McBride captained the victorious 1974 Lions tour to South Africa during a distinguished career.
It has been 47 years since the Irish rugby great received an honour from the Queen.
After collecting his CBE from her at a ceremony at Buckingham Palace, he said: “The Queen gave me an MBE 47 years ago and it is just brilliant to be back again.
“I thought they had forgotten me. This was out of the blue so I am absolutely thrilled.”
The 78-year-old ex-Lions and Ireland skipper is the most decorated player in British and Irish Lions history and has been recognised for services to rugby.
Mr McBride, whose charity work sees him serve as president of the Wooden Spoon Society in Ulster and as vice-president of Riding for the Disabled, lives in County Antrim.
He told the Queen that he was a player of the amateur days and that Wales were very strong when he was playing.
She responded: “They still are.”
He described himself as being “very fortunate” to have played in an era when there were some wonderful players around like Barry John, Mike Gibson, Phil Bennett, JJ Williams, Gareth Edwards.
He won 63 caps for Ireland, including 11 as skipper, but it was the Lions that defined his career.
The second-row forward was a Lions tourist on five occasions from 1962 to 1974, helping the Lions beat New Zealand in 1971 and captaining them on an unbeaten South Africa tour three years later, winning 21 games and drawing one.
He added: “In 1971 we were the first team to beat New Zealand in a series and in 1974 we were the first team to beat South Africa in a series. I had a great bunch of men with me.”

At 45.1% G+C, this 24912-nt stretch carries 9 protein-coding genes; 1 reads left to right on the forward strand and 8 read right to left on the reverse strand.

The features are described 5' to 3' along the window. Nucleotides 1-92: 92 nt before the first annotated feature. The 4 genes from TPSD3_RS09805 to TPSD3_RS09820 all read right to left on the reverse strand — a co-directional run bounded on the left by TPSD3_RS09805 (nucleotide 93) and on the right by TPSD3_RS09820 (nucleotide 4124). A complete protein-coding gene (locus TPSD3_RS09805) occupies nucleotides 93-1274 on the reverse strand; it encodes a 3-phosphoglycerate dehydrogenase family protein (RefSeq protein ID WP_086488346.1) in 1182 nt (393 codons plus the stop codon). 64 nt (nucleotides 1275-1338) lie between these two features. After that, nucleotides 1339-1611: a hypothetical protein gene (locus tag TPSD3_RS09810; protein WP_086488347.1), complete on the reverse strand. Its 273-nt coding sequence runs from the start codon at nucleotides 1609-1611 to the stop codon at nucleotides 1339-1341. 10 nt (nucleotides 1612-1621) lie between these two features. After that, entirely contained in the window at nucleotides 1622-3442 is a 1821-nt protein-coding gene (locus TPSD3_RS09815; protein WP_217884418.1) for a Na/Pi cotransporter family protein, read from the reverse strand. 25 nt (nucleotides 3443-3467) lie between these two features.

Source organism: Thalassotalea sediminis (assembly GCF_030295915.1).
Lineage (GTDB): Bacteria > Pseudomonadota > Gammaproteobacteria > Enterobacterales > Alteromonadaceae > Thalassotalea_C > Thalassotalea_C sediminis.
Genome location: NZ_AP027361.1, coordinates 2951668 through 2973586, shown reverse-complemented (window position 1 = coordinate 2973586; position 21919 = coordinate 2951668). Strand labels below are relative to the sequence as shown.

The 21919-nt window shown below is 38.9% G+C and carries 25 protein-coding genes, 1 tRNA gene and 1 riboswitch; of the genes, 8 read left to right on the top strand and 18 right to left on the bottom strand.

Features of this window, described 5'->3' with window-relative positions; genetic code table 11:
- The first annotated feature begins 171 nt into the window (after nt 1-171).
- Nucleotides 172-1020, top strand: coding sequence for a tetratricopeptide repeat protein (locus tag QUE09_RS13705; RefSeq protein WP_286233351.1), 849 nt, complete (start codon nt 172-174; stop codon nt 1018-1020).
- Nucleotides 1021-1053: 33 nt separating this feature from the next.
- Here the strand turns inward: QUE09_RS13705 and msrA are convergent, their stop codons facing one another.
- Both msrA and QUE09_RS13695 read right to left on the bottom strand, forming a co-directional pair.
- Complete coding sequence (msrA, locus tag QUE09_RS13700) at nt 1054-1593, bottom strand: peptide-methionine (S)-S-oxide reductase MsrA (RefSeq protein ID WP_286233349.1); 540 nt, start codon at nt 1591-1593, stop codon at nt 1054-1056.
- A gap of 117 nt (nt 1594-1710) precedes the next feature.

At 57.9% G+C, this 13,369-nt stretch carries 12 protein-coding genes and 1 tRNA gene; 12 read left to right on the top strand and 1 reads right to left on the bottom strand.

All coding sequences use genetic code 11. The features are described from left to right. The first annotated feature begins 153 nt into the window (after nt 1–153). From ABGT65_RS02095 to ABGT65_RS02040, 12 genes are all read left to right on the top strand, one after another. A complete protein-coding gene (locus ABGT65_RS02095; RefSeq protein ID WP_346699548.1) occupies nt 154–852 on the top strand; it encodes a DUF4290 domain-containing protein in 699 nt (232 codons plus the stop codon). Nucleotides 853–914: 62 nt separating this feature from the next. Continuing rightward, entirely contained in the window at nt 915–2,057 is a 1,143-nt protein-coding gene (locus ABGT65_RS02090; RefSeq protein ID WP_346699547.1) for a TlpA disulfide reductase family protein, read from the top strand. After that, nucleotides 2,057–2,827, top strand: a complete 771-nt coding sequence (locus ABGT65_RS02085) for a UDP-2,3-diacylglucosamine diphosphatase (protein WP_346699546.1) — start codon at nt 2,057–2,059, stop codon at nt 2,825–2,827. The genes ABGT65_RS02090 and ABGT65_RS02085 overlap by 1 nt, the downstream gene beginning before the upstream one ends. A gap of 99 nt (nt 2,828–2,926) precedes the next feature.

Mr McBride played in a record 17 Lions Tests, which is eight more than the closest current player - Wales captain Alun Wyn Jones - and he feels it is a mark unlikely to be matched.
Mr McBride retired from playing in 1975, and was Lions manager on the tour to New Zealand eight years later. In 1997 he was an inaugural inductee into the International Rugby Hall of Fame.
He said that Ireland have been “remarkable” for the last two seasons and it is difficult to maintain that standard plus there have been a number of injuries.
He added: “But we will get back again. It is a funny game.”
When his CBE was first announced, he said he regarded his honour for services to rugby union as belonging to all his former team-mates.
“I’m really thrilled, a CBE is terrific. When you get to this age, you think people have forgotten about you so it is nice to be remembered,” he said.
“1974 was my Everest, to captain the Lions, and I would like to think this honour is shared with all the guys who were on that tour, because they really were outstanding and they made my job as captain very easy.”
In May 1974 the former Ballymena RFC and Ulster lock led a squad of 34 rugby players from Ireland, Scotland, England and Wales who formed the British and Irish Lions Squad to travel to South Africa.
Captained by McBride, they were to play against a country not beaten in 78 years. When they returned in July of that year, having won 21 of their 22 matches and drawing the other, they returned as “The Invincibles” and went on to become known as the greatest northern hemisphere side of all time.